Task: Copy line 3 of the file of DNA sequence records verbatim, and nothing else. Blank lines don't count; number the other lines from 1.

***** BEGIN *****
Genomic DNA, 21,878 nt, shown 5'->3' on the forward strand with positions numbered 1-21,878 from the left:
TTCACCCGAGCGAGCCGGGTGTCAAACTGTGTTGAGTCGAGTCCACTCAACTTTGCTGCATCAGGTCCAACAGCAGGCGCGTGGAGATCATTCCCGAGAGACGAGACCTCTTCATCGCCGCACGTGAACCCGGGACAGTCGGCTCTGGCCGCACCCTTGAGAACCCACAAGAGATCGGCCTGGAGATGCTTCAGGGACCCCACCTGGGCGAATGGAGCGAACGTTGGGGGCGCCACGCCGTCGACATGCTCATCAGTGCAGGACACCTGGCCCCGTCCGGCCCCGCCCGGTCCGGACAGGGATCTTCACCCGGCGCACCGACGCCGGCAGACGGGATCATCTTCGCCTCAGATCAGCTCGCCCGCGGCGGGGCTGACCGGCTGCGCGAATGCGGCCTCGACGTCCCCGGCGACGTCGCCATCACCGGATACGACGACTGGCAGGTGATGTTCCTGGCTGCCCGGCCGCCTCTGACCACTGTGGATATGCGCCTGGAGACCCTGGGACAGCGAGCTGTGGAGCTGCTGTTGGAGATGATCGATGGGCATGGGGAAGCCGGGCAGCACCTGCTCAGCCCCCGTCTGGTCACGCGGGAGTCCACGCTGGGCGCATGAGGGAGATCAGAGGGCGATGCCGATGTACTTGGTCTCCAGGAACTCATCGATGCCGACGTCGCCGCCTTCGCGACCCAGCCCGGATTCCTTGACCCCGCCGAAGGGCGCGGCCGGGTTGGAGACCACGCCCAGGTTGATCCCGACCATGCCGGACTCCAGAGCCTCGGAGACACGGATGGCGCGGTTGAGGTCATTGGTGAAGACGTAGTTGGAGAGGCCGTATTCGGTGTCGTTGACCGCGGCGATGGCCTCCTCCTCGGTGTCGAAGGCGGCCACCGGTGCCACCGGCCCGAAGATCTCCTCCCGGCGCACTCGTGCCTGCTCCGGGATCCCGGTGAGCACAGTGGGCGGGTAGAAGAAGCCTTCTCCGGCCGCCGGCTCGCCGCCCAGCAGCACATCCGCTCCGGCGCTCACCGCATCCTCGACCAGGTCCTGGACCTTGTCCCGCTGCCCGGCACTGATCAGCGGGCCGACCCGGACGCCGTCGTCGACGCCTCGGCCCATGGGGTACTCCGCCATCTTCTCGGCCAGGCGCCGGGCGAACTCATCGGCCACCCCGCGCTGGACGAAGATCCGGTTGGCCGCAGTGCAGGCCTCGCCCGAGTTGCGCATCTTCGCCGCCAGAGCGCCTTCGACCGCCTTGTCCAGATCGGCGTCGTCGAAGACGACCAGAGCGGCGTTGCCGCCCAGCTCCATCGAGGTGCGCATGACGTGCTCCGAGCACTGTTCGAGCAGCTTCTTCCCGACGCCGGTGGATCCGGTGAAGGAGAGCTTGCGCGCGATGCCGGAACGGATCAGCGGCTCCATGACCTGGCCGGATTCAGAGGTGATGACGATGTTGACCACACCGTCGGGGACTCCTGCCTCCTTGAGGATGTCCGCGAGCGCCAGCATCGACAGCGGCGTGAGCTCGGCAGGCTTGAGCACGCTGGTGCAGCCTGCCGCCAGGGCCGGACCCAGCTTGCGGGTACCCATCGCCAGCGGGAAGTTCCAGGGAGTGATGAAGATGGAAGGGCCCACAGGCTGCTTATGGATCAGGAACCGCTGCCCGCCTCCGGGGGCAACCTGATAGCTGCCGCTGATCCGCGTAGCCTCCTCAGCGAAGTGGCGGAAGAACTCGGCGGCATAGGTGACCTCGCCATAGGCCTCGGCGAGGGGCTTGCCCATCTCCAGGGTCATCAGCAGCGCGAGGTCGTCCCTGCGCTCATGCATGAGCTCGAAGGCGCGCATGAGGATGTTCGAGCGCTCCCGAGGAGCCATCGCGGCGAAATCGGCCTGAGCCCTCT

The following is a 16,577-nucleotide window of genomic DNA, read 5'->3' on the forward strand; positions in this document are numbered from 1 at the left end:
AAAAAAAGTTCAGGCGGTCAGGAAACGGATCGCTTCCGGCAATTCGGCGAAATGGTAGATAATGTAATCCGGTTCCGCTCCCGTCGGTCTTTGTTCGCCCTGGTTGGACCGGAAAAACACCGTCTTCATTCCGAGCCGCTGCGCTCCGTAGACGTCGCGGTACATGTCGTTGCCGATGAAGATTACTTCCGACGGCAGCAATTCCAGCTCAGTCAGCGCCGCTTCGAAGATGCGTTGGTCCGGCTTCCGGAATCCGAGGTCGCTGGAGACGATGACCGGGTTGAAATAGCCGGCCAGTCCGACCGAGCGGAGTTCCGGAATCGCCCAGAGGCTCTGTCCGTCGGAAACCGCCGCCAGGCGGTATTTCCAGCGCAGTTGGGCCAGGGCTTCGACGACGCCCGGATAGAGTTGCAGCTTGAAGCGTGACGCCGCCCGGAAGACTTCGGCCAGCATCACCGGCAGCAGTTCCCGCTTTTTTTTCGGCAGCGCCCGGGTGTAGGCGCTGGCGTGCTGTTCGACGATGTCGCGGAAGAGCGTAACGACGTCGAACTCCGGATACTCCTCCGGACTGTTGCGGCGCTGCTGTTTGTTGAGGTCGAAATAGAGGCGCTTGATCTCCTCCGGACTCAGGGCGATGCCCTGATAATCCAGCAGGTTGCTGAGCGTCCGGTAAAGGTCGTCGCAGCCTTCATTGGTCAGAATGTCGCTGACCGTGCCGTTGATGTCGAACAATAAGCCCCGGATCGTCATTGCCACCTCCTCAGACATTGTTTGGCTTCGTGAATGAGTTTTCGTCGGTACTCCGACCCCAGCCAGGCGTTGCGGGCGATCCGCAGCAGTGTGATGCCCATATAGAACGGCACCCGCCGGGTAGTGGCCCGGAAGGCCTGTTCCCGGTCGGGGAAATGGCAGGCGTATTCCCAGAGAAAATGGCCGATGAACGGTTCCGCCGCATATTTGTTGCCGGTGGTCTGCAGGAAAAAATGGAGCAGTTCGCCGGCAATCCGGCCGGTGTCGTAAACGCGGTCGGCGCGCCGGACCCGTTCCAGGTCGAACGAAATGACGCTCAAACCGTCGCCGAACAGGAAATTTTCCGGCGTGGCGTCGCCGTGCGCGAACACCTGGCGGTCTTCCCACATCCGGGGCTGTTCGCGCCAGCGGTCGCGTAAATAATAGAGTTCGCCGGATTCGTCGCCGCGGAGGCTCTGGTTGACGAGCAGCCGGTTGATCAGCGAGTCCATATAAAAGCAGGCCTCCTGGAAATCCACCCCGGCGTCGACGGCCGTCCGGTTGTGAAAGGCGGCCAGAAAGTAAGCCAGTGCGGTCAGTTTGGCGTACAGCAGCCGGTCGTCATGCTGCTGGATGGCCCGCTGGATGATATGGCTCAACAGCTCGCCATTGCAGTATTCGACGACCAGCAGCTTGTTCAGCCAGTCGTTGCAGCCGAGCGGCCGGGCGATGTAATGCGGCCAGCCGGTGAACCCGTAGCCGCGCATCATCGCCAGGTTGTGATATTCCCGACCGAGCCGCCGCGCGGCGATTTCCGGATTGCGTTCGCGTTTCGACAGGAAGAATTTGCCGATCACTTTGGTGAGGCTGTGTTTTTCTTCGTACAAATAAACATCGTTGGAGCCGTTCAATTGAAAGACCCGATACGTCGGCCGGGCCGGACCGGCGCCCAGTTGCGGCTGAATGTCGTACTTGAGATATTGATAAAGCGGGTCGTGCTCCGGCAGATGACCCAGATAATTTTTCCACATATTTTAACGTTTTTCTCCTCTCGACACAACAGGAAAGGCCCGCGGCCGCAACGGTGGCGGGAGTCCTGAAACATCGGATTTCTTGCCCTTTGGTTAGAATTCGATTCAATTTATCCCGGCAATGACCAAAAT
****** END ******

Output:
The following is a 16,577-nucleotide window of genomic DNA, read 5'->3' on the forward strand; positions in this document are numbered from 1 at the left end: